In another incident, Capcom reportedly targeted videos from a Monster Hunter speedrunning group on YouTube, which showcased modded versions of the Monster Hunter Rise expansion, Sunbreak. The Team Darkside YouTube channel reported that Capcom’s legal team was actively removing videos featuring any mods, leading to copyright strikes and even channel deletions in some cases.

The Modding Culture in Capcom’s Games

Modding has always been a significant part of the experience for many of Capcom’s PC games. Players have used mods to personalize and enhance their gaming experience, ranging from creating alternative character costumes to adding unique graphical enhancements. In games like Monster Hunter Rise, mods have even introduced new gameplay elements and robust cheat codes. This customization is a testament to the creativity and engagement of the gaming community, but it now stands at odds with Capcom’s new policy.

The Growing Use of Enigma Protector

The backlash hasn’t deterred Capcom’s resolve to use Enigma Protector in its PC game titles. Reports from the Steam user community indicate that at least eight Capcom games have been updated to include this DRM software. An unofficial list of these titles includes prominent games such as Resident Evil 5, Street Fighter 30th Anniversary Collection, and various entries in the Mega Man Legacy Collection.

Capcom’s Multi-Pronged Anti-Piracy Approach

Capcom’s decision to implement Enigma Protector is one aspect of its multi-faceted strategy to combat piracy. In addition to Enigma, Capcom has also been using another DRM tool, Denuvo, in its newer releases like Resident Evil Village and Street Fighter 6. These DRM tools are meant to safeguard their games from unauthorized copying and distribution, but they also significantly impact modding, which has been a grey area in terms of legality and ethics in the gaming world.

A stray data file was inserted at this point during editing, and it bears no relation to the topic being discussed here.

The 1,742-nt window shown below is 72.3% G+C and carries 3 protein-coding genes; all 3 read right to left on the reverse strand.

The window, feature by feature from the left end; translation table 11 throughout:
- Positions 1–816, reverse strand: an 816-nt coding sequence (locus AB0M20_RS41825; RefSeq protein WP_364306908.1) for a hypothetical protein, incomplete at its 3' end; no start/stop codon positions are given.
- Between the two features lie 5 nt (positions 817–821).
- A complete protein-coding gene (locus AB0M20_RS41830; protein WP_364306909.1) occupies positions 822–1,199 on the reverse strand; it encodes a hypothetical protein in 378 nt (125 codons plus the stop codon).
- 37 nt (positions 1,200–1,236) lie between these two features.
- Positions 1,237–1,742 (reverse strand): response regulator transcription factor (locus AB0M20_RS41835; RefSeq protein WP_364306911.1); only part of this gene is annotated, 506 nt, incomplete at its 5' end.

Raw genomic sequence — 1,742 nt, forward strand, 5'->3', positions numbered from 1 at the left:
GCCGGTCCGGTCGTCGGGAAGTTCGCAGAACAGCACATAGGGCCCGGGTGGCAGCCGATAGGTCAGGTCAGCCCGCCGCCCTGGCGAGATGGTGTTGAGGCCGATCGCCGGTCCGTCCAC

The Future of Modding in Capcom Games

The growing concern and debate over modding in Capcom games raise questions about the future of this practice. Mods have long been a part of the PC gaming culture, offering players a way to add longevity, diversity, and personalization to their gaming experiences. However, with Capcom’s stringent anti-modding stance, the future of this community-driven aspect of gaming remains uncertain.


The issue of DRM in Capcom’s legacy games on Steam is a complex one, intertwining the interests of the publisher, the rights of modders, and the broader gaming community’s expectations. As the debate continues, it will be interesting to see how Capcom navigates this challenging landscape, balancing the need to protect its intellectual property with the desires of its loyal fanbase who have long supported and enriched their games through modding.